It is tolerant of a variety of garden conditions and conditions including moderate shade. 

Use this shrub for topiary or creating screens, hedges and windbreaks.

The dark green glossy leaves have rich red stems and look amazing when dotted with its small white flowers and subsequent red fruits. 

This small tree loves a good feed when it is planted and without pruning and trimming would achieve a height and spread of five meters by six metres in 20 years. 

4. Hupeh Mountain Ash Trees

Also Known As: Hupeh Rowan. Sorbus hupehensis Tree Chinese Mountain Ash, or Chinese Rowan

Sorbus hupehensis Tree Chinese Mountain Ash
Hupeh Rowan

Shade Level: Light to partial shade

Description

This deciduous ornamental tree will hold your attention through the year with colourful foliage, beautiful flowers and dramatic clusters of fruit.

In early summer it produces corymbs of cascading white flowers that will attract bees and other pollinators.

These flowers give rise to white-pink berries that your garden birds will love to eat.

The berries remain well into winter and give a beautiful display when paired with the pinnate leaves that turn vivid red and orange as the seasons progress.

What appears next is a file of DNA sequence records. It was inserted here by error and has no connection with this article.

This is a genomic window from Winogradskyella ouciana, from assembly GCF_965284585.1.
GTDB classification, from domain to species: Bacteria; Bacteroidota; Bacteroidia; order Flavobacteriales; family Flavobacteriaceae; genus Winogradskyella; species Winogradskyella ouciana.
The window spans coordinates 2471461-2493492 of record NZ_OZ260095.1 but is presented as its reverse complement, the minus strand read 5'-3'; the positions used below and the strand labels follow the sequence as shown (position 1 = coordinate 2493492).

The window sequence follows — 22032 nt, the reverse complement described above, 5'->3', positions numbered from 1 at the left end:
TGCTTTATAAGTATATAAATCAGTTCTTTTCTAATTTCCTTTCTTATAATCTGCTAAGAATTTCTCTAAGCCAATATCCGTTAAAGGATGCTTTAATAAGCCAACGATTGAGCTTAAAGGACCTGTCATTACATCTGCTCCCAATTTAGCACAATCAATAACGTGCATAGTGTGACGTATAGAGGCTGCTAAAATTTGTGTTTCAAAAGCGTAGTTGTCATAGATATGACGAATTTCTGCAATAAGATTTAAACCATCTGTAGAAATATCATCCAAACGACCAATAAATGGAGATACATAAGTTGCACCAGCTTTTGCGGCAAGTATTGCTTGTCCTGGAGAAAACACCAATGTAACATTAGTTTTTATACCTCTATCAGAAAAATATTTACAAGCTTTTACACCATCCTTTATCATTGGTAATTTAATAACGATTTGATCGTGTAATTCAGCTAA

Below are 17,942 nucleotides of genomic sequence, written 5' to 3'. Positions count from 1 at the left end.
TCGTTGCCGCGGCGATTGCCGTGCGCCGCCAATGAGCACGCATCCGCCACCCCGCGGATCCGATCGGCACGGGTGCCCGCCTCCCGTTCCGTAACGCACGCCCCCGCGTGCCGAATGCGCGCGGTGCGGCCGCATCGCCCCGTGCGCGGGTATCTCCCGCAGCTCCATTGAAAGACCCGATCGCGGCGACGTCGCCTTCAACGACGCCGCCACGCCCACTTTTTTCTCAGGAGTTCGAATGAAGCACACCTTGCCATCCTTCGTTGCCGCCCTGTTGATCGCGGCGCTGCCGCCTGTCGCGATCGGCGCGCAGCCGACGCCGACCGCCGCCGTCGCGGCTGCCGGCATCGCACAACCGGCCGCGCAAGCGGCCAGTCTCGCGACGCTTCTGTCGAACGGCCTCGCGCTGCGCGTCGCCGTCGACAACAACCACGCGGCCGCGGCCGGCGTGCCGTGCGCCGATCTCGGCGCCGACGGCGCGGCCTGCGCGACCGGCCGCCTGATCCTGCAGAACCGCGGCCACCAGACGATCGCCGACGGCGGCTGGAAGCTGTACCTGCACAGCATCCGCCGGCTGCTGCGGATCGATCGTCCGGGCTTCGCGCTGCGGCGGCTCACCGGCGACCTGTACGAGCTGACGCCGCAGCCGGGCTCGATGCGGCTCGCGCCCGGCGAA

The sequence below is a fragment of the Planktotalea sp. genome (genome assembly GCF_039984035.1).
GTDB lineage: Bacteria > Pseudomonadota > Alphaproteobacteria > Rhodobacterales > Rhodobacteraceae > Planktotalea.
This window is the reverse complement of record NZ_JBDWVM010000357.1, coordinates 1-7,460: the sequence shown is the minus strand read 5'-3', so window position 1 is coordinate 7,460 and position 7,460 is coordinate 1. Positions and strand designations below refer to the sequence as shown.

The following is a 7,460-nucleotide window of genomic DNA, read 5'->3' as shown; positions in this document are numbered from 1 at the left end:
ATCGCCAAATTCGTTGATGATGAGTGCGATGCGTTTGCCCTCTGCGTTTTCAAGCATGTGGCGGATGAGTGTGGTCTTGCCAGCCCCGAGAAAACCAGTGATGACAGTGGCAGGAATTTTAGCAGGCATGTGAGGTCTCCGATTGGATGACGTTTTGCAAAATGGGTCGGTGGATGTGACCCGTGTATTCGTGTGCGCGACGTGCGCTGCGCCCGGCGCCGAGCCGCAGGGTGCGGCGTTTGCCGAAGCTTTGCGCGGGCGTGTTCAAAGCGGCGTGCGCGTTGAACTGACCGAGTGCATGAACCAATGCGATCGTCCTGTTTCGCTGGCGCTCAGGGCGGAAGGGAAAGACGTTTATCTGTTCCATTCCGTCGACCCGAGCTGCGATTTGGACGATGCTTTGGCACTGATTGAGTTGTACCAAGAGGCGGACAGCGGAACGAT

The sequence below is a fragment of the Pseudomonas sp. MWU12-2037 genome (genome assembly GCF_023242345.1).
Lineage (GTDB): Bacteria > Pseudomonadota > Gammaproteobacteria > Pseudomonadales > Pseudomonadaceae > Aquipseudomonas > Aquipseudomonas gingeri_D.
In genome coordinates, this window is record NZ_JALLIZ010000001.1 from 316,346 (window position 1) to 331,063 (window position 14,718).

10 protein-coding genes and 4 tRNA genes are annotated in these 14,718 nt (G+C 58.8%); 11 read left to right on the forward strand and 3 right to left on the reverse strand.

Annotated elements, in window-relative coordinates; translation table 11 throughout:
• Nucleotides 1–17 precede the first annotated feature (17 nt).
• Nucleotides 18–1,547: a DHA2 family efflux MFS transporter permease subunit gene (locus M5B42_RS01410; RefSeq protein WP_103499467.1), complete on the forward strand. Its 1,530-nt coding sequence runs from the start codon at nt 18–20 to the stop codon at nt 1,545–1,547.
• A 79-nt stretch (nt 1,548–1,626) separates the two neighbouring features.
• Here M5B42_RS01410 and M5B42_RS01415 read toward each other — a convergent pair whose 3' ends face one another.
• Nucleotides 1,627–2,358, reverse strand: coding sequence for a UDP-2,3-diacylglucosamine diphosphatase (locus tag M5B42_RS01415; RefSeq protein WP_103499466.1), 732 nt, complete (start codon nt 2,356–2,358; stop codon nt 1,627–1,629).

The Hupeh Rowan can do well in a well-drained and partially shaded site. Sorbus hupehensis works well among other, larger trees.

As it grows, it may need staking or support for its abundant fruit. 

5. Common Hawthorn

Also Known As: Crataegus monogyna Tree, May Blossom, Hawthorn, May, Quick, Quickthorn, Thorn tree, Hawthorn, or Bread and Cheese

Common Hawthorn
Hawthorn

Shade Level: Light to partial shade

Description

Hawthorn is a native deciduous shrub that can be grown as a small tree.

It is hardy and can thrive in a range of conditions, including coastal sites. However, at most, it will only tolerate light to partial shade. 

It has deep green, lobed leaves and produces fragrant small white flowers from May onwards. The haw fruit follows which will attract local birds.

Be careful handling it as it has sharp thorns along its branches. The leaves of this shrub turn bronze in autumn before they fall of the tree.

Hawthorn can be planted throughout the year and should be pruned at the end of summer, after flowering.

It will require protection from weeds as it establishes itself. 

6. Viburnum tinus ‘Eve Price’ Shrub

Also Known As: Viburnum ‘Eskimo’ or Arrowwood Eskimo

Viburnum tinus ‘Eve Price’ Shrub
Arrowwood Eskimo

Shade Level: Partial to moderate shade

Description

This dwarf tree will enliven a shady nook in your garden with its display of clustered pink buds in late winter that open to reveal exquisite white star-shaped blooms in spring.

As the year progresses, you will be treated to deep blue berries that will be popular with the local birds.

Eve Price is evergreen and has rich dark green ovate foliage.

It is hardy too,  doing just as well in exposed positions as in moderate shade.

7. Pyrus salicifolia ‘Pendula’

Also Known As: Weeping silver pear, pendulous willow-leaved pear

Weeping silver pear
Pyrus Salicifolia Pendula

Shade Level: Light to partial shade

Description

Pendula can be grown as a deciduous dwarf tree or shrub.